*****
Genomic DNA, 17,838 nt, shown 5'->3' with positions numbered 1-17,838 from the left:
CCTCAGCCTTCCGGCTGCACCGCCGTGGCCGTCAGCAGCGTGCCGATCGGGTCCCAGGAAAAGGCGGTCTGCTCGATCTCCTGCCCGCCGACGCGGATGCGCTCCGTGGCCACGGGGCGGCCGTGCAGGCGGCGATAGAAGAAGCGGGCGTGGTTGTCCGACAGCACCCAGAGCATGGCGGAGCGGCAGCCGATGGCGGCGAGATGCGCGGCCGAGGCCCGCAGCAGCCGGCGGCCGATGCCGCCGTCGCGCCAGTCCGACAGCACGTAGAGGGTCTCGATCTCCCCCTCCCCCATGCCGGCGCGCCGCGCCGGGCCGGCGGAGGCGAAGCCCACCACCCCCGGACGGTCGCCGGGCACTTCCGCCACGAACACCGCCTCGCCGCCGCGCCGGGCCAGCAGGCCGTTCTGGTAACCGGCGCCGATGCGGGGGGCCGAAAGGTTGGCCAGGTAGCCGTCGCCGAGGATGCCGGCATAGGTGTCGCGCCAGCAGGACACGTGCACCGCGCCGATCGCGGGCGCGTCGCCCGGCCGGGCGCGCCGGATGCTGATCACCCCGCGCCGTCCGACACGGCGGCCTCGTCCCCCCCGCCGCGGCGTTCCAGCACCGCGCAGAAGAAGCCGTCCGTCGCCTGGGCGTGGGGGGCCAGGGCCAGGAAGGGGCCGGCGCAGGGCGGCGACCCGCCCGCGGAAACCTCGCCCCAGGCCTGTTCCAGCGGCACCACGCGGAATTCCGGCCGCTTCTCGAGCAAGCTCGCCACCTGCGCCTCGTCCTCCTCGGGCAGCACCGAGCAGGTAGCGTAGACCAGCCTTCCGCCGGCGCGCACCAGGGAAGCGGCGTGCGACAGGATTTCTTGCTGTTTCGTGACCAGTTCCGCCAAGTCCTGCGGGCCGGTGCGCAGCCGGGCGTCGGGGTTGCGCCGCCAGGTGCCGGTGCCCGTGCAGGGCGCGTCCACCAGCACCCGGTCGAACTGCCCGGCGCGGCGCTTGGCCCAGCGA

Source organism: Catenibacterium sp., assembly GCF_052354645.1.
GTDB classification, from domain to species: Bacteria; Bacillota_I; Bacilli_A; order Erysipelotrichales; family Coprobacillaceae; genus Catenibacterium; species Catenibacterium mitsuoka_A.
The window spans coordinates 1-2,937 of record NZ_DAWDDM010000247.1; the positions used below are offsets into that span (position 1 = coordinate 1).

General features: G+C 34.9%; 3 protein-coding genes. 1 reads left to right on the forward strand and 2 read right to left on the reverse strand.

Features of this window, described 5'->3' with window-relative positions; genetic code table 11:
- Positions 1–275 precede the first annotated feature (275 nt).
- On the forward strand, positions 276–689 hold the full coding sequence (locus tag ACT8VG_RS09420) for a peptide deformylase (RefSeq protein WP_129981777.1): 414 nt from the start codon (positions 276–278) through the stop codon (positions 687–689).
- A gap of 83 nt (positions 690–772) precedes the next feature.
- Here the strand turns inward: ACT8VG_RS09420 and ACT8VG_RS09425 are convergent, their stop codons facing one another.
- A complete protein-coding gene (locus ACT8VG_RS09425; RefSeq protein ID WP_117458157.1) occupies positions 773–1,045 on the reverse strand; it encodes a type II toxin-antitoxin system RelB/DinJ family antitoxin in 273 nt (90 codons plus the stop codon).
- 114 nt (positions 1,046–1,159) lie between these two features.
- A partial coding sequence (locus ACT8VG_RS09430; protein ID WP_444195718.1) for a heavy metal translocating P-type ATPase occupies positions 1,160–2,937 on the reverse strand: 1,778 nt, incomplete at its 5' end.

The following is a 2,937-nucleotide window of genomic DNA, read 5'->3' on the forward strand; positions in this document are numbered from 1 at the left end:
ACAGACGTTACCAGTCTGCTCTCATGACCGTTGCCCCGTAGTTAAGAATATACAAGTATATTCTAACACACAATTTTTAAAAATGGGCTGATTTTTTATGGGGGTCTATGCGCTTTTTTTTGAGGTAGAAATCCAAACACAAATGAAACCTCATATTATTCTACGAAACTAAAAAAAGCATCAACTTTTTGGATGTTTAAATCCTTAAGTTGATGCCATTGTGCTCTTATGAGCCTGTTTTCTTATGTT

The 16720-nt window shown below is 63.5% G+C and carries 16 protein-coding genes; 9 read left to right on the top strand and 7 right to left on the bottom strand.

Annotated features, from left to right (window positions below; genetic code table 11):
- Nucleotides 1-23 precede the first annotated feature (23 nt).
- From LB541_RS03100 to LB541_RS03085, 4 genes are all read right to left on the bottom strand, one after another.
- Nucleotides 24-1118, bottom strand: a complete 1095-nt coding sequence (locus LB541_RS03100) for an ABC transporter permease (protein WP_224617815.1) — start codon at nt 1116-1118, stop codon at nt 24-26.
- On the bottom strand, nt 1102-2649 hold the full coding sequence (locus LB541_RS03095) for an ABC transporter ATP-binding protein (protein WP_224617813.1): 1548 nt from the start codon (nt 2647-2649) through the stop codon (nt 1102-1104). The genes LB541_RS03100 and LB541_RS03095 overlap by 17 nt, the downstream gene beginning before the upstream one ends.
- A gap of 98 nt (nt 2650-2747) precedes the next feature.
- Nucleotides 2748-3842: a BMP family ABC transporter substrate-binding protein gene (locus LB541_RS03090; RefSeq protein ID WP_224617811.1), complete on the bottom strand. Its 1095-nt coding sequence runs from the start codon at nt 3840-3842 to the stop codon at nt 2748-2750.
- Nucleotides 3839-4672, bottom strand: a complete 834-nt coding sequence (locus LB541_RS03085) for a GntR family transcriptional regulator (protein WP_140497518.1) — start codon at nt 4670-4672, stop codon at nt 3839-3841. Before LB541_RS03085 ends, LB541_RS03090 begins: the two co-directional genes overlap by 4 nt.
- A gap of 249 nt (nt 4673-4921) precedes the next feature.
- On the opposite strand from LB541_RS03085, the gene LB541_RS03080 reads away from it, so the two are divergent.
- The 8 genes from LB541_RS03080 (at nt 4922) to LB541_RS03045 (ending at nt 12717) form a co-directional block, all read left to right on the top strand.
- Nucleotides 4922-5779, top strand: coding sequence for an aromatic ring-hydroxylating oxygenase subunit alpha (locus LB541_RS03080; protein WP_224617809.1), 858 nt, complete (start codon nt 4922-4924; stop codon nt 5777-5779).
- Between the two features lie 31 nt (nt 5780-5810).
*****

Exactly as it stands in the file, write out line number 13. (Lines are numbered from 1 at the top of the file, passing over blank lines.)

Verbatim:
- 114 nt (positions 1,046–1,159) lie between these two features.